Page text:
For the Confederacy, at the start of 1862, Joseph Johnston in the east and Albert Sydney Johnston in the west were tasked with trying to fend off upcoming Union advanced with inferior numbers. Over the next few months, each general would face the trial of battle. Ultimately, the fate of both Joe Johnston and Albert Sydney Johnton would lead to dramatic changes for the South. Joe Johnston's failure in the Peninsula Campaign led to the rise of Robert E. Lee in the Eastern Theater, and Albert Sydney Johnston's demise at Shiloh led to the instability which plagued Confederate generals in the West. At the start of 1862, Stonewall Jackson was charged with protecting the Shenandoah Valley, a crucial bread basket for the Confederacy. While Jackson had already earned his famed sobriquet of "Stonewall" at first Manassas, his 1862 exploits in the Shenandoah Valley and at Second Manassas and Antietam made him the legend we know today.

In January of 1862, for 4 million slaves in the South, the question of freedom was yet to be decided. Despite the fact that the "irrepressible conflict" had arrived, and despite the fact that many recognized that slavery was indeed at the heart of the national crisis, the issue of slavery itself remained relatively unscathed. Union generals Benjamin Butler and John C. Fremont had tried in their own way to impact the matter in 1861. Butler refused to return slaves who made their way to Union lines at Fortress Monroe in Virginia; Fremont declared martial law for Missouri in August, including emancipation for slaves, which Lincoln ordered him to amend so as to conform with existing Federal law. In early August of 1861, Congress passed the Confiscation Act, declaring that Southern property used in the rebellion was liable to be seized by Federal forces. Because slave owners viewed their slaves as property, this act therefore allowed for the Federal confiscation of Southern slaves. These various proclamations, declarations, and acts represented small and individual attempts to deal with the overriding question of slavery, yet as 1861 turned to 1862, the matter of slavery and freedom still hung in the balance for millions. The events of the upcoming year would ultimately place American slavery on the path towards extinction.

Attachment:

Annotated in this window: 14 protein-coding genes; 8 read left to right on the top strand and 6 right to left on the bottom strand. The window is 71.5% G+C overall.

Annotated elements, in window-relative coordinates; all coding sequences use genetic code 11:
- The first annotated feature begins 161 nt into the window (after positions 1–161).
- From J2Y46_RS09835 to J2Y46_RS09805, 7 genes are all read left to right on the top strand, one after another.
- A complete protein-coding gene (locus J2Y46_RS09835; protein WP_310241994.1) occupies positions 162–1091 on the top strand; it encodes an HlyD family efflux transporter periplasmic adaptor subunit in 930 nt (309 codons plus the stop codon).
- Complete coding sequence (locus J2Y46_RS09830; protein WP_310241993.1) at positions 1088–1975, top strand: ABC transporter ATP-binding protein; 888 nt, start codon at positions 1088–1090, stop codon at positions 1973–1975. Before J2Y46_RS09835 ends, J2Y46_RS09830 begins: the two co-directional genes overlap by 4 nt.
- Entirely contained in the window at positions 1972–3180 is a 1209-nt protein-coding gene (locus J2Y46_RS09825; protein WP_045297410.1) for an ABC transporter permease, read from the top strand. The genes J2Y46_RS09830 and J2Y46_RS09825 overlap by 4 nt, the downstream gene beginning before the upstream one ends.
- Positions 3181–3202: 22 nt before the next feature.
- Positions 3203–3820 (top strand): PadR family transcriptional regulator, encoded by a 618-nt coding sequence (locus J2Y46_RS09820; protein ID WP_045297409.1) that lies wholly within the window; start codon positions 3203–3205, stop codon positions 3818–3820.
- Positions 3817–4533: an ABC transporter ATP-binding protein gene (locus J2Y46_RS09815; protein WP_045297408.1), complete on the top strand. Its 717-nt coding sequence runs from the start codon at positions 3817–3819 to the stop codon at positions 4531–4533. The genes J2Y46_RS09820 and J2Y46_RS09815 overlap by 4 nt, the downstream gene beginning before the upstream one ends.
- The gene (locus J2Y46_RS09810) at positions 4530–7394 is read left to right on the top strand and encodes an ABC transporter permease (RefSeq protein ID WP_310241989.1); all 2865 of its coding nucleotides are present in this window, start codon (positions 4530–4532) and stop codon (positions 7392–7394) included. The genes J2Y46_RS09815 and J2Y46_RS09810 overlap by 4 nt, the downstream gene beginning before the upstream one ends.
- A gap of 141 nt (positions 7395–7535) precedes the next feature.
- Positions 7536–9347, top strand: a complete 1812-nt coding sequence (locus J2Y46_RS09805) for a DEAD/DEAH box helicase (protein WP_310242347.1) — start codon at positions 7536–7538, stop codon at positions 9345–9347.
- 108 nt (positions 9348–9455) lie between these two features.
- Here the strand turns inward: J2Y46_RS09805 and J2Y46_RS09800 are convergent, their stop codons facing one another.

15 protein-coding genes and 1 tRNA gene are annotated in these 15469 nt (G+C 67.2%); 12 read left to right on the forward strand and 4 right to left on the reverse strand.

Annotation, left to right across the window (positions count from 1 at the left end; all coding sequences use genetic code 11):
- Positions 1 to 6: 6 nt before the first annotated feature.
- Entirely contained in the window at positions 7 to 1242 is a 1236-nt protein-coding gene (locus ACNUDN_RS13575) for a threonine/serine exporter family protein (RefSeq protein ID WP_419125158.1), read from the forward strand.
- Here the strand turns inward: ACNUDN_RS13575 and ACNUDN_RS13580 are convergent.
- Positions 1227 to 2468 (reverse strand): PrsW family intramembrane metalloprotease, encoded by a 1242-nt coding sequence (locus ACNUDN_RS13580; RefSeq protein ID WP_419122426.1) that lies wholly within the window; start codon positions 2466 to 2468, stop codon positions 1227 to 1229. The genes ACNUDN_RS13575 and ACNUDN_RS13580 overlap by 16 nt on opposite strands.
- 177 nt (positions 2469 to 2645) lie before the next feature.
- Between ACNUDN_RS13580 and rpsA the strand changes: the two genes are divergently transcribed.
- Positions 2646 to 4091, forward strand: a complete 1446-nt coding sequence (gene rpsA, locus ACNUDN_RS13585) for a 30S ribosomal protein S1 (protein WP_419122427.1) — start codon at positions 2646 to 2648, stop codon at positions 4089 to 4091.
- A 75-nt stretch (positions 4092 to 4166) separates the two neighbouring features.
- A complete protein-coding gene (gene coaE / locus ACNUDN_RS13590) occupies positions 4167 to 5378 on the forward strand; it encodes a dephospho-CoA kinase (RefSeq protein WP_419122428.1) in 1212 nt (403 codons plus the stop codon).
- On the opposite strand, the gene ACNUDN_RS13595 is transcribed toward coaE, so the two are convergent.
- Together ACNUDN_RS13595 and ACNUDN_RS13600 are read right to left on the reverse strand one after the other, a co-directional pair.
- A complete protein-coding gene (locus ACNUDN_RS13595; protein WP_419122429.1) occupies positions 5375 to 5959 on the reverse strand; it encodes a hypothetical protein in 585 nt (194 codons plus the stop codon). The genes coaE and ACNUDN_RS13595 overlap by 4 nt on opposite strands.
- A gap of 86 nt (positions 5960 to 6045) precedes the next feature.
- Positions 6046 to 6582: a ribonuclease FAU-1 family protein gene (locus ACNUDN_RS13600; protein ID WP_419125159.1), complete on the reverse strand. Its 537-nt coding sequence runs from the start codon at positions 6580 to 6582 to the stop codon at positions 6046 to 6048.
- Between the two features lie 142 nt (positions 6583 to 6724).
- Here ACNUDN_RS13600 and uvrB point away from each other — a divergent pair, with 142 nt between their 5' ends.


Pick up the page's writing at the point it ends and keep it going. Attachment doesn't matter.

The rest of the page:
All of these issues were dramatically affected by what occurred in 1862. In many ways, 1862 was the most important of the Civil War, and perhaps, one of the most important years in American history. During that year, America saw fundamental transformations. 150 years ago, in January of 1862, the nation was on the verge of revolutionary events that would make the upcoming year an epochal moment in American history. 1862 was the year where the moderate strategy of George McClellan fell apart, and the demands of "Unconditional Surrender" Ulysses S. Grant became the rallying cry for the nation. 1862 was the year when the nations of Europe began to realize that their recognition of the Confederacy would never become a fait accompli. 1862 was the year when Abraham Lincoln would lose a son to illness, but rise as one of the greatest statesmen the world has seen. 1862 was a year when new meaning was infused into the soil at places such as Shiloh, Antietam, and Fredericksburg. Finally, and most importantly, 1862 was the year which gave birth to emancipation, renewing the promise of freedom set forth in the Declaration of Independence. As Abraham Lincoln wrote that December:

"In giving freedom to the slave, we assure freedom to the free--honorable alike in what we give, and what we preserve. We shall nobly save, or meanly lose, the last best hope of earth. Other means may succeed; this could not fail. The way is plain, peaceful, generous, just--a way which, if followed, the world will forever applaud, and God must forever bless."

Lincoln's words contain the true importance of 1862; it was a year which forever changed the future of freedom in America. Over the next 12 months, these will be the events to remember as we commemorate the 150th anniversary of 1862 and the American Civil War.

No comments:

Post a Comment